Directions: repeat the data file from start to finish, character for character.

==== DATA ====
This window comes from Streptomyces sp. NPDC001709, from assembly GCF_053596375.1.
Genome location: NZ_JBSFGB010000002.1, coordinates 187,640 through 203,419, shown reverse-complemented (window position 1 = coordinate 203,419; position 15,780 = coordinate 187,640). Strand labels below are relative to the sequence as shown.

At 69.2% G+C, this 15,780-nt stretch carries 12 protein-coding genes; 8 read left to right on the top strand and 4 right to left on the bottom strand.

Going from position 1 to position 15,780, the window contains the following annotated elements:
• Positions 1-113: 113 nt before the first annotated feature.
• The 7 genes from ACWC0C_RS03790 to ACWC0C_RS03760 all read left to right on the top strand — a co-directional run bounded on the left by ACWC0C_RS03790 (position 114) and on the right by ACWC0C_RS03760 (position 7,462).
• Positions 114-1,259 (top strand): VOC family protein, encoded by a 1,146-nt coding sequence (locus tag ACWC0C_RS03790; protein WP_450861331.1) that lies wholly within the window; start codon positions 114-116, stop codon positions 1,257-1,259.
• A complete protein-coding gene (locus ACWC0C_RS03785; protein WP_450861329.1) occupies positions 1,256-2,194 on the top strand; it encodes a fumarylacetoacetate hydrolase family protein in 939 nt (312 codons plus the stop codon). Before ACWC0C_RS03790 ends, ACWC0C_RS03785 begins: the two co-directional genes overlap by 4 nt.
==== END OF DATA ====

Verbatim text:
This window comes from Streptomyces sp. NPDC001709, from assembly GCF_053596375.1.
Genome location: NZ_JBSFGB010000002.1, coordinates 187,640 through 203,419, shown reverse-complemented (window position 1 = coordinate 203,419; position 15,780 = coordinate 187,640). Strand labels below are relative to the sequence as shown.

At 69.2% G+C, this 15,780-nt stretch carries 12 protein-coding genes; 8 read left to right on the top strand and 4 right to left on the bottom strand.

Going from position 1 to position 15,780, the window contains the following annotated elements:
• Positions 1-113: 113 nt before the first annotated feature.
• The 7 genes from ACWC0C_RS03790 to ACWC0C_RS03760 all read left to right on the top strand — a co-directional run bounded on the left by ACWC0C_RS03790 (position 114) and on the right by ACWC0C_RS03760 (position 7,462).
• Positions 114-1,259 (top strand): VOC family protein, encoded by a 1,146-nt coding sequence (locus tag ACWC0C_RS03790; protein WP_450861331.1) that lies wholly within the window; start codon positions 114-116, stop codon positions 1,257-1,259.
• A complete protein-coding gene (locus ACWC0C_RS03785; protein WP_450861329.1) occupies positions 1,256-2,194 on the top strand; it encodes a fumarylacetoacetate hydrolase family protein in 939 nt (312 codons plus the stop codon). Before ACWC0C_RS03790 ends, ACWC0C_RS03785 begins: the two co-directional genes overlap by 4 nt.